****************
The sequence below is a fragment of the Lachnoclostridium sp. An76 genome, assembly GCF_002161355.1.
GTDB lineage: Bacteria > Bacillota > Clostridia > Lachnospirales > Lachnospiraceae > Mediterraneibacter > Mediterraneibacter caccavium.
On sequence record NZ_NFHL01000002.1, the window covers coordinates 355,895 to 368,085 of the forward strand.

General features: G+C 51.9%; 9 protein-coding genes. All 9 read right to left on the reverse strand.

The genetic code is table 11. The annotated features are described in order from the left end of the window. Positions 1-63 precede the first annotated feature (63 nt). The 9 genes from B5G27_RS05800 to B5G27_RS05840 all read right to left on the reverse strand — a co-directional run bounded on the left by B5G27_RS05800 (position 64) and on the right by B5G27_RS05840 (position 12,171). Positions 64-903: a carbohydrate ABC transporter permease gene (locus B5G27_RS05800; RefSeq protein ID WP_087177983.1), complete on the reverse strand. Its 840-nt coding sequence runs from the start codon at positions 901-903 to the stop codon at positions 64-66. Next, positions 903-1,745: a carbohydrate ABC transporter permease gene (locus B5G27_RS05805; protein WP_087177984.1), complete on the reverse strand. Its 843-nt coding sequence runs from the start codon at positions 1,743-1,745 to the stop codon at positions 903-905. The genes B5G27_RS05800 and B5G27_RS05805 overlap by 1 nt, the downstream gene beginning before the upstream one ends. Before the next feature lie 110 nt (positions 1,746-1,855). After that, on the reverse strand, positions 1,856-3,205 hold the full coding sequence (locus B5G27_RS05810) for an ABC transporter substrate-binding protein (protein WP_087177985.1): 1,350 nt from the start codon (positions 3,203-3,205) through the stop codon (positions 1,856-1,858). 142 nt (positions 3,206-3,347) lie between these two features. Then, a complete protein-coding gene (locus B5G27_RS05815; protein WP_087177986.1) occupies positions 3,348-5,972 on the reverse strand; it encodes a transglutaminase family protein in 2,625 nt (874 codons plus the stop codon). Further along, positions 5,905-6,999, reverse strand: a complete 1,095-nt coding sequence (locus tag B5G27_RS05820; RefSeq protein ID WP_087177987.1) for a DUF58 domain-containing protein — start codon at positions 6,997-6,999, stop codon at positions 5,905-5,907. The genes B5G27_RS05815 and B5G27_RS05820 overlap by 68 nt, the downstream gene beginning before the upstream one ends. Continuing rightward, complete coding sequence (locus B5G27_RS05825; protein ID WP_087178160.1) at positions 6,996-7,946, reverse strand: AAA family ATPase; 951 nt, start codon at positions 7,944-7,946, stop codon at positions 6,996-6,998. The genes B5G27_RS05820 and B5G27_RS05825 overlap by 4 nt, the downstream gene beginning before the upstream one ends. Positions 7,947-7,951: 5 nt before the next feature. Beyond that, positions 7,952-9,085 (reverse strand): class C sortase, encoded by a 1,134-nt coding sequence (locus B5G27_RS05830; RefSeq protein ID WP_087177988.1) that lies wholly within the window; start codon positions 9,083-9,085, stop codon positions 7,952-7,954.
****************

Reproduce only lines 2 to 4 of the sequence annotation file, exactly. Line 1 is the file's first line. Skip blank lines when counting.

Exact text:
GTDB lineage: Bacteria > Bacillota > Clostridia > Lachnospirales > Lachnospiraceae > Mediterraneibacter > Mediterraneibacter caccavium.
On sequence record NZ_NFHL01000002.1, the window covers coordinates 355,895 to 368,085 of the forward strand.

General features: G+C 51.9%; 9 protein-coding genes. All 9 read right to left on the reverse strand.